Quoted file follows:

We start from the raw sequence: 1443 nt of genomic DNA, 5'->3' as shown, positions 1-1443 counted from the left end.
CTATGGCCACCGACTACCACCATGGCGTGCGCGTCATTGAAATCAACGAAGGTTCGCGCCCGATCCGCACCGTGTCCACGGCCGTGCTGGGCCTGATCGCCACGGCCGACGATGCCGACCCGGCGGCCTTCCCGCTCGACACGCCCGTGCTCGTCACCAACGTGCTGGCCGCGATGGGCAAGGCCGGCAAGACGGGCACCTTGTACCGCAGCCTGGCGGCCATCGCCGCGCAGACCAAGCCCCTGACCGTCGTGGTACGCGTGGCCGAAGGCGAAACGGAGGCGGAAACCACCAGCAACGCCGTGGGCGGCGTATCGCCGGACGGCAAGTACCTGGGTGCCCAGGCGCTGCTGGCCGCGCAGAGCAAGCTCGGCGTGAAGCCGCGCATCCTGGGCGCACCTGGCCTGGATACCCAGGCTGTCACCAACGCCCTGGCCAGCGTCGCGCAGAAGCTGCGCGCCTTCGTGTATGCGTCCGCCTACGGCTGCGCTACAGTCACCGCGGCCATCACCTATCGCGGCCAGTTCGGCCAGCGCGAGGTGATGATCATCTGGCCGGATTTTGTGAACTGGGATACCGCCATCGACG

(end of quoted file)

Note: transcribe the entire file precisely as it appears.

We start from the raw sequence: 1443 nt of genomic DNA, 5'->3' as shown, positions 1-1443 counted from the left end.
CTATGGCCACCGACTACCACCATGGCGTGCGCGTCATTGAAATCAACGAAGGTTCGCGCCCGATCCGCACCGTGTCCACGGCCGTGCTGGGCCTGATCGCCACGGCCGACGATGCCGACCCGGCGGCCTTCCCGCTCGACACGCCCGTGCTCGTCACCAACGTGCTGGCCGCGATGGGCAAGGCCGGCAAGACGGGCACCTTGTACCGCAGCCTGGCGGCCATCGCCGCGCAGACCAAGCCCCTGACCGTCGTGGTACGCGTGGCCGAAGGCGAAACGGAGGCGGAAACCACCAGCAACGCCGTGGGCGGCGTATCGCCGGACGGCAAGTACCTGGGTGCCCAGGCGCTGCTGGCCGCGCAGAGCAAGCTCGGCGTGAAGCCGCGCATCCTGGGCGCACCTGGCCTGGATACCCAGGCTGTCACCAACGCCCTGGCCAGCGTCGCGCAGAAGCTGCGCGCCTTCGTGTATGCGTCCGCCTACGGCTGCGCTACAGTCACCGCGGCCATCACCTATCGCGGCCAGTTCGGCCAGCGCGAGGTGATGATCATCTGGCCGGATTTTGTGAACTGGGATACCGCCATCGACG